To continue NPP training series here is my next topic: Drive Breakdown
If you missed other parts of my series, check out links below:
Part 1 – NPP Training series – Nutanix Terminology
Part 2 – NPP Training series – Nutanix Terminology
Cluster Architecture with Hyper-V
Data Structure on Nutanix with Hyper-V
I/O Path Overview
To give credit, most of the content was taken from Steve Poitras’s “Nutanix Bible” blog as his content is the most accurate and then I put a Hyper-V lean to it.
In this section I’ll cover how the various storage devices (SSD / HDD) are broken down, partitioned and utilized by the Nutanix platform. NOTE: All of the capacities used are in Base2 Gibibyte (GiB) instead of the Base10 Gigabyte (GB). Formatting of the drives with a filesystem and associated overheads has also been taken into account.
SSD devices store a few key items which are explained in greater detail above:
- Nutanix Home (CVM core)
- Cassandra (metadata storage) – MORE
- OpLog (persistent write buffer) – MORE
- Extent Store (persistent storage) – MORE
Below we show an example of the storage breakdown for a Nutanix node’s SSD(s):
NOTE: The sizing for OpLog is done dynamically as of release 4.0.1 which will allow the extent store portion to grow dynamically. The values used are assuming a completely utilized OpLog. Graphics and proportions aren’t drawn to scale. When evaluating the Remaining GiB capacities do so from the top down. For example the Remaining GiB to be used for the OpLog calculation would be after Nutanix Home and Cassandra have been subtracted from the formatted SSD capacity. Most models ship with 1 or 2 SSDs, however the same construct applies for models shipping with more SSD devices. For example, if we apply this to an example 3060 or 6060 node which has 2 x 400GB SSDs this would give us 100GiB of OpLog, 40GiB of Content Cache and ~440GiB of Extent Store SSD capacity per node. Storage for Cassandra is a minimum reservation and may be larger depending on the quantity of data.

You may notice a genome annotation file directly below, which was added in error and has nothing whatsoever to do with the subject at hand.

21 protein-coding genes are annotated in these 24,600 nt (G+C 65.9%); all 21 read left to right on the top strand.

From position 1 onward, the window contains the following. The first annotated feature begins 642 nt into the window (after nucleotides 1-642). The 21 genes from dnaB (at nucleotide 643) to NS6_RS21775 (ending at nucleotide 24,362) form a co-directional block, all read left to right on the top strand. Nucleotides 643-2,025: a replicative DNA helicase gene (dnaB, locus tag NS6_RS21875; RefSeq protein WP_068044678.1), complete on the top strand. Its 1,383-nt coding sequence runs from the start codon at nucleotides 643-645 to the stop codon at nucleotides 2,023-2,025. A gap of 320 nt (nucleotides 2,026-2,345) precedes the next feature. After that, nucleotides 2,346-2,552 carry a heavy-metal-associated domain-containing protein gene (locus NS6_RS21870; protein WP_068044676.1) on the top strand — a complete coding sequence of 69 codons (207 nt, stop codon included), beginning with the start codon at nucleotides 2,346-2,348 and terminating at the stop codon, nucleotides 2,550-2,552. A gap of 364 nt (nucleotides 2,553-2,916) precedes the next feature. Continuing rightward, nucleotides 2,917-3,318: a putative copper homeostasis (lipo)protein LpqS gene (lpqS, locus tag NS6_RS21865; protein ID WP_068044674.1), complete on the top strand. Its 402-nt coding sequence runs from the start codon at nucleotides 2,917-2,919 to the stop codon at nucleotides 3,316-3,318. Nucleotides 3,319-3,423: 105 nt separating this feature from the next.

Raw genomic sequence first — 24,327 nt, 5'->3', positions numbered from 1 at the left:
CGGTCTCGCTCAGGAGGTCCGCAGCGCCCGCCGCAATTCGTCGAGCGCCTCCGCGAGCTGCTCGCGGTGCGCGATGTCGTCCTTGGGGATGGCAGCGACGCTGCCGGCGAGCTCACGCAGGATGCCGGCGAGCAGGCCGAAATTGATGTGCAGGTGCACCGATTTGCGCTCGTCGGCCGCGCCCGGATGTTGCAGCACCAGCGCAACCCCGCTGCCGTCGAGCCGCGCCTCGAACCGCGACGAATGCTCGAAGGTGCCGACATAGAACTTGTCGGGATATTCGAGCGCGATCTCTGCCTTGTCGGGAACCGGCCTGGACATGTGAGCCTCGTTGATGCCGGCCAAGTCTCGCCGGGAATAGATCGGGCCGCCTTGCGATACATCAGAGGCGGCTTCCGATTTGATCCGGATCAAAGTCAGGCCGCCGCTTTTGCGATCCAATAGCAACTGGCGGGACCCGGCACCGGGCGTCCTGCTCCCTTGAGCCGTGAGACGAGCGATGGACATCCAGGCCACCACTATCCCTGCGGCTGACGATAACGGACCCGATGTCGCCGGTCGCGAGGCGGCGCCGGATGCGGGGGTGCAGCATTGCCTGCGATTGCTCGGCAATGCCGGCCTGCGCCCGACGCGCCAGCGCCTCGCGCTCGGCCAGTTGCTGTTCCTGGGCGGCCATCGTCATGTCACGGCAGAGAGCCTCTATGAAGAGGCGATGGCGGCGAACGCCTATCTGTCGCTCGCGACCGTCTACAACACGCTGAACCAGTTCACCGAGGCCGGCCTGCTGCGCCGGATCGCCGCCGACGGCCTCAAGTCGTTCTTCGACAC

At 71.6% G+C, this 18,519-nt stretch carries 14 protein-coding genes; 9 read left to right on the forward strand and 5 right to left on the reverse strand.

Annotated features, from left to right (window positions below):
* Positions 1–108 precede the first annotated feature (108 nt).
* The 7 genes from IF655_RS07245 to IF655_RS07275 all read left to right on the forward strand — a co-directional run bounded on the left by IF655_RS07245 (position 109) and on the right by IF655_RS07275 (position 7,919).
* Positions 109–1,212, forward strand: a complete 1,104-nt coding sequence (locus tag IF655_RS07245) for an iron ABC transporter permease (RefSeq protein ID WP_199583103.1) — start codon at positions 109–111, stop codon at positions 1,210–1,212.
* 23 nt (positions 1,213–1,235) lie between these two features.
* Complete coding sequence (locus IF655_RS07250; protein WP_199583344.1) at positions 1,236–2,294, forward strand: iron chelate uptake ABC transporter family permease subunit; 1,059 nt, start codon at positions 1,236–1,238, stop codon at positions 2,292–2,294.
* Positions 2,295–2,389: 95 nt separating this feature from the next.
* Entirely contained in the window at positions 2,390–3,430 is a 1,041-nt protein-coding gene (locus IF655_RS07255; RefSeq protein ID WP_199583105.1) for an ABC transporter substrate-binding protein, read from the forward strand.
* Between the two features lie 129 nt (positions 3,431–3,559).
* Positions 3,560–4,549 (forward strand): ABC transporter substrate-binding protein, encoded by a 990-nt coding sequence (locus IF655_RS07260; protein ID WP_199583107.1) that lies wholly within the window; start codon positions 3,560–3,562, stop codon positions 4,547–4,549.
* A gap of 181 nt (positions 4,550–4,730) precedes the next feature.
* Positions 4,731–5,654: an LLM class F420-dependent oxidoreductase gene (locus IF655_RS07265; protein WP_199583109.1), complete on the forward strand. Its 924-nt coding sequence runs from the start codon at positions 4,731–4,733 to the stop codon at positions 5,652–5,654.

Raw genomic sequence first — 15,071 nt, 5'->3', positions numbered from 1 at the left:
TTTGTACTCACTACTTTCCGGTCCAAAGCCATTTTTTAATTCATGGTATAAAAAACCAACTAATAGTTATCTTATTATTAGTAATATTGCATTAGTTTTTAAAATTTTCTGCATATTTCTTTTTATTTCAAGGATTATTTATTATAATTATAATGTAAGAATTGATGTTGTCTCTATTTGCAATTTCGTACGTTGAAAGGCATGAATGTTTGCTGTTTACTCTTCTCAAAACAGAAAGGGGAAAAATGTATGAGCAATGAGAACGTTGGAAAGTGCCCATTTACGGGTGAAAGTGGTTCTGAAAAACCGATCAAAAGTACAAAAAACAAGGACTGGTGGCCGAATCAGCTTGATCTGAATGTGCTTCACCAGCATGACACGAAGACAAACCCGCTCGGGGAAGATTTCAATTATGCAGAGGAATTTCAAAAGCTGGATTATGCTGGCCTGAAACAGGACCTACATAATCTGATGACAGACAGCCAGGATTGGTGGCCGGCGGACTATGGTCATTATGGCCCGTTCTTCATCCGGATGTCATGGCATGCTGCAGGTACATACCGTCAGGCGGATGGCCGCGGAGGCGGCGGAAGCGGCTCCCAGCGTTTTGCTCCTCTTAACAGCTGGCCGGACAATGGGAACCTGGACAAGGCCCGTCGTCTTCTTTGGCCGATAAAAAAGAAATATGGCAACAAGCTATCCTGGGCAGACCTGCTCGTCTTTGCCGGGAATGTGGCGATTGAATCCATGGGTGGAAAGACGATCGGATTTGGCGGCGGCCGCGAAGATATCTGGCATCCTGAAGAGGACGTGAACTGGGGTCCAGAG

For a 3061 node which has 2 x 800GB SSDs this would give us 100GiB of OpLog, 40GiB of Content Cache and ~1.1TiB of Extent Store SSD capacity per node.
Since HDD devices are primarily used for bulk storage, their breakdown is much simpler:
- Curator Reservation (Curator storage) – MORE
- Extent Store (persistent storage)
For example, if we apply this to an example 3060 node which has 4 x 1TB HDDs this would give us 80GiB reserved for Curator and ~3.4TiB of Extent Store HDD capacity per node.
NOTE: the above values are accurate as of 4.0.1 and may vary by release.
Next up, I figured we would look at some of the cool software technologies that run on our CVM (Controller Virtual Machine), next up Elastic Dedupe Engine.
Until next time, Rob